A decrepit homestead was theirs to interpret in Victorian fashion when this couple stepped up to save it (and the barn) from ruin. Now it’s exquisite.

Abandoned, the house had been decaying for years, its fate locked by a family trust. Like many other residents of the Wallowa Valley in Oregon, Steve Arment had been eyeing the Victorian house for years. The east end of the house and south end of the barn, built by Horatio Cole in the 1890s, had been moved a mile by horse and windlass, rolling on logs, to this location by James Haun in 1908. Haun then doubled the size of the house with a western addition, and doubled the barn as well.

Morning Room's bay window

One of the windows in the Morning Room’s bay had been boarded up in 2013; the others were riddled with bullet holes. Shattered glass was everywhere. New mouldings and carvings create a frieze, its plaster fill painted a rising-sun pink. Sky-blue corner ornaments honor the room’s eastern orientation.

Finally, the 10-acre property went on the market in 2013. With his then-fiancée Joella, Steve—a well-known woodcarver and artist— did a few walk-throughs. What they found was horrifying. Largely uninhabited since the 1980s, the house was infested with rodents. Pack rats had filled the walls of the Morning Room with nests made from newspaper, toy circus animals from coffee tins, and peach pits. “When I stuck my head into the attic,” recalls Joella, “I saw this writhing mass of bats surrounded by bright green mold. I shrieked and left.” The seller’s agent said: “What bats?”

eastern front portion of home

The eastern front portion with its cupola-like dormer dates from the 1890s; porch and entry are original. The Morning Room bay is at the right.

A 1968 fire in the dining area had gone to the roof, which was patched with plywood; window glass had been shot out by vandals; the parlor fireplace was walled up; the old porch had been replaced in the 1960s by glass sliders.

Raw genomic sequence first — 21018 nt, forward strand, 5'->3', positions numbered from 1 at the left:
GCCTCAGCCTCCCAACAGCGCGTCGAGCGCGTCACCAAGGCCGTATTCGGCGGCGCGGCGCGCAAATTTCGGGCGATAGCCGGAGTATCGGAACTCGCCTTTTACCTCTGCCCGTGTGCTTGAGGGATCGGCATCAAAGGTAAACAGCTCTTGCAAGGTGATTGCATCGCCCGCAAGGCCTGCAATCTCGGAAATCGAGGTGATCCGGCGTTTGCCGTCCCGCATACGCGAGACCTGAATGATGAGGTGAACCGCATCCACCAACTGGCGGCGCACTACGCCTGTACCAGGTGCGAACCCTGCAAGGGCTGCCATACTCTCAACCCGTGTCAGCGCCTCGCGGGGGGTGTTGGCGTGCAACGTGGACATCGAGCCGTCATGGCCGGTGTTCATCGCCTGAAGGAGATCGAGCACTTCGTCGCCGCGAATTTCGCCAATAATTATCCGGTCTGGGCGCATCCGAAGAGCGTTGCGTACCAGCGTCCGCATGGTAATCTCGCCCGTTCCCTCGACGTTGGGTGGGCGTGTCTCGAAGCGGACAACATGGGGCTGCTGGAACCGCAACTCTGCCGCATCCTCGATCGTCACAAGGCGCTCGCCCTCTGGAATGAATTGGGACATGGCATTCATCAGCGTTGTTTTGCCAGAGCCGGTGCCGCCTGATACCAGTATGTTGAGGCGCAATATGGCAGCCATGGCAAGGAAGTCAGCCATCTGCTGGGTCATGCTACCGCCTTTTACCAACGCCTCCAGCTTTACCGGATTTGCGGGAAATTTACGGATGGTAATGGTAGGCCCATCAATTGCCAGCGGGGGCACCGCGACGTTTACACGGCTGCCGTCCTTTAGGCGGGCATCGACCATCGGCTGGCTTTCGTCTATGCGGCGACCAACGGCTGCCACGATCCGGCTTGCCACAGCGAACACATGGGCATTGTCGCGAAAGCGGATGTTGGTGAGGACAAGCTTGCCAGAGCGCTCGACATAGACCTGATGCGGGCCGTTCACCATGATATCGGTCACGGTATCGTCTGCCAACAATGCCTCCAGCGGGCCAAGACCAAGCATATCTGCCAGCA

The couple considered that the house might be too far gone to save, but they couldn’t stop talking about its potential. “The family who owned it wanted to burn it down,” Steve says.

Steve and Joella bid on the house in the spring. Their bat research revealed that maternal bats usually return in early May. The couple had to rush against time to close the deal, so they’d have time to close up all holes 5/16" in diameter or more before the bats arrived.

“It was pretty exciting,” says Steve, who hauled away two pickup loads of bat debris after the April closing. The Arments became only the second owners since the 1908 move and additions.

fret-work embellishment

The main kitchen is semi-enclosed behind a fretwork-embellished opening and a peninsula. The custom threshold bridges the difference in floor levels. 

As word went out in the community, family, friends, and neighbors appeared to help with cleanup and restoration. “Young people showed up and wanted to know how to do things,” says Steve, who taught some of them woodworking and how to use a lathe. At the outset, Joella’s daughter Christina and her now-husband Cole spent nearly a year living with the Arments to help out. Joella’s son John also contributed time and energy. Steve’s daughter Audrey lived with the couple for a time to assist with many construction and painting projects. “Kelly, the daughter of friends of friends,” says Steve, “was here a year and went on to become a woodcarver and woodworker. Artist Anna Vogel painted the original clawfoot tubs and the scullery window adornments.”